A few other places make similar products. Blocks the data pins and just leaves the charging pins bare.

    • by fnj (64210)

      Do they have USB condoms?

      I was about to say if they don't, they should, suggesting all you need is to have ground and VCC connected and D+ and D- left open - but that's not the way it works! You might get 100 mA that way, or you might get nothing, but you'll never get the full 1/2 amp or the extended 1.8 amps that way. You need enough smarts in your "condom" to negotiate the current.

      But all is not lost. I second what the AC suggests: LockedUSB [lockedusb.com]. They have done the work and produced a neat little package, and

    • by itzly (3699663)
      Instead of worrying about the benches, wouldn't it be smarter to make a phone that doesn't send important information to any random charger ?
  • by Anonymous Coward

    I wouldn't trust those park bench USB ports to not do something malicious to my phone (such as download data or install spyware). If I were ever to use one, I'd make sure to use the LockedUSB "firewall" which enables rapid charging while blocking the data lines. http://www.lockedusb.com

    • by mythosaz (572040)

      ...or, I'll just keep plugging my phone in at numerous public places that offer free charging, thus leaving me free to leave my tinfoil at at home.

  • Sounds like the perfect place to install some nearby dead drops [wikipedia.org].

  • Solar Freaking Benches
  • by Torp (199297) on Monday June 30, 2014 @12:33PM (#47351101)

    ... just use a cheap USB cable from a cheap charger that only has the GND and 5V wires to save costs :)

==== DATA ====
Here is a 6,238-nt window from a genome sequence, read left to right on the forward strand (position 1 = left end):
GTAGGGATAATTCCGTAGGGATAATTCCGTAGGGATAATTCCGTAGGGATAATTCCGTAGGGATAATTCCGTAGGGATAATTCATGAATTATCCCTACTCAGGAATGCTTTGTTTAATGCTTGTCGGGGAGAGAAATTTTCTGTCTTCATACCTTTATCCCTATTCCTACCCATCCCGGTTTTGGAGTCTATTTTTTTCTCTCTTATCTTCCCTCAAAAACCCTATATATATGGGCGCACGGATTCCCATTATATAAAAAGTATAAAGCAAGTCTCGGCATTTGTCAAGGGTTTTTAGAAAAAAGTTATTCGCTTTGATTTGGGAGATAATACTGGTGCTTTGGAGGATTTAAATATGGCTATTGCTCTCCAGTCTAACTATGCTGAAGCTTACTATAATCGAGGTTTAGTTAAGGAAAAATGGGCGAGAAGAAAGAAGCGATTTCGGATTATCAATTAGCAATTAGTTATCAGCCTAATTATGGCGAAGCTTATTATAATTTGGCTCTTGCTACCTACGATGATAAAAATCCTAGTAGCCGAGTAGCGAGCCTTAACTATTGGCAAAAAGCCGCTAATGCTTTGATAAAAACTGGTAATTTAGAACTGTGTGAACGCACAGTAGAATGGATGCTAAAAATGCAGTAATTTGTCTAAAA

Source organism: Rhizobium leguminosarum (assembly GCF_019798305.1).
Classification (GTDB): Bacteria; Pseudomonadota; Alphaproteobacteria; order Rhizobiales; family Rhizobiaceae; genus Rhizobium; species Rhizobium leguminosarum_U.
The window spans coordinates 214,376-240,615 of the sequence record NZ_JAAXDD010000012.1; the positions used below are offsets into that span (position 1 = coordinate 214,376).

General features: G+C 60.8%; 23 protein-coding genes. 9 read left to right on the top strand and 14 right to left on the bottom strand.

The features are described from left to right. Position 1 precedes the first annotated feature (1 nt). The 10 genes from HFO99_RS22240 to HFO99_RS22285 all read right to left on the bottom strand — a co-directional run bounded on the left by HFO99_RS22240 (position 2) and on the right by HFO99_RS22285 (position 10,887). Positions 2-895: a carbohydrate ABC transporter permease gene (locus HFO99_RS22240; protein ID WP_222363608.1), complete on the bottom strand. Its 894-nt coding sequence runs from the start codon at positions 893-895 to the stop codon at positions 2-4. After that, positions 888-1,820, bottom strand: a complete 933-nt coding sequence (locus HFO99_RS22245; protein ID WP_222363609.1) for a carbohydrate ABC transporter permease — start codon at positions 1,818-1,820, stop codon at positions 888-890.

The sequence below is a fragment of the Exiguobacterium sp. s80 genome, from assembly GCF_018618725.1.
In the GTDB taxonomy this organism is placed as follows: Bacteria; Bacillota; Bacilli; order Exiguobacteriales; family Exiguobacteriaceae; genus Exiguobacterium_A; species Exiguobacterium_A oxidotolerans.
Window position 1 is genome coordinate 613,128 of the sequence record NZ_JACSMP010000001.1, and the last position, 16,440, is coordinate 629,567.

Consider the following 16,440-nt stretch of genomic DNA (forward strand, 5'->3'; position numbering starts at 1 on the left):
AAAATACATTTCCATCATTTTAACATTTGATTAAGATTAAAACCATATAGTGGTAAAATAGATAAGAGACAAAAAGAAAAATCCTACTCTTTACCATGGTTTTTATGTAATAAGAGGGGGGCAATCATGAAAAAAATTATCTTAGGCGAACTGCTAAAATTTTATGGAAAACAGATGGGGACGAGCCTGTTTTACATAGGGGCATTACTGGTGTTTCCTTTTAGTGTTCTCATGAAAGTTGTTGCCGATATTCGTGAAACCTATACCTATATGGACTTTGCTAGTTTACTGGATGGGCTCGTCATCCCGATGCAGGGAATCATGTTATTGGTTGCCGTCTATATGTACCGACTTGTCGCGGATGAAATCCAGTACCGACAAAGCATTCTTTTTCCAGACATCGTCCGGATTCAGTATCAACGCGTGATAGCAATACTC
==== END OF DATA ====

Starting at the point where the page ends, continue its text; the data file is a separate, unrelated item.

No data exchange will be possible.
    Might still be good to disinfect it after each use.

    • You will wait quite a while to get a charge that way. The devices negotiate the charging current over the data lines. The default is either zero or 100 mA. Best to buy a purpose-made USB data isolator that negotiates a good rate with a built-in microcontroller, but doesn't connect the phone to the charger data lines.

      You can build one using a few resistors. See Adafruit's MintyBoost.

  • I couldn't help but read this article and think about the dismal state of batteries if being able to charge
    your cellphone in the park is necessary. I want a SMARTphone that I can be on all day and never goes
    dead as long as I charge it every night. The old non-smartphones could go a week between charges,
    now most cellphones can't even last a full day so things like randomly located 3rd party "charging ports"
    are considered a useful feature. Battery life is hurting innovation. We need to work to fix this.

    • www.zerolemon.com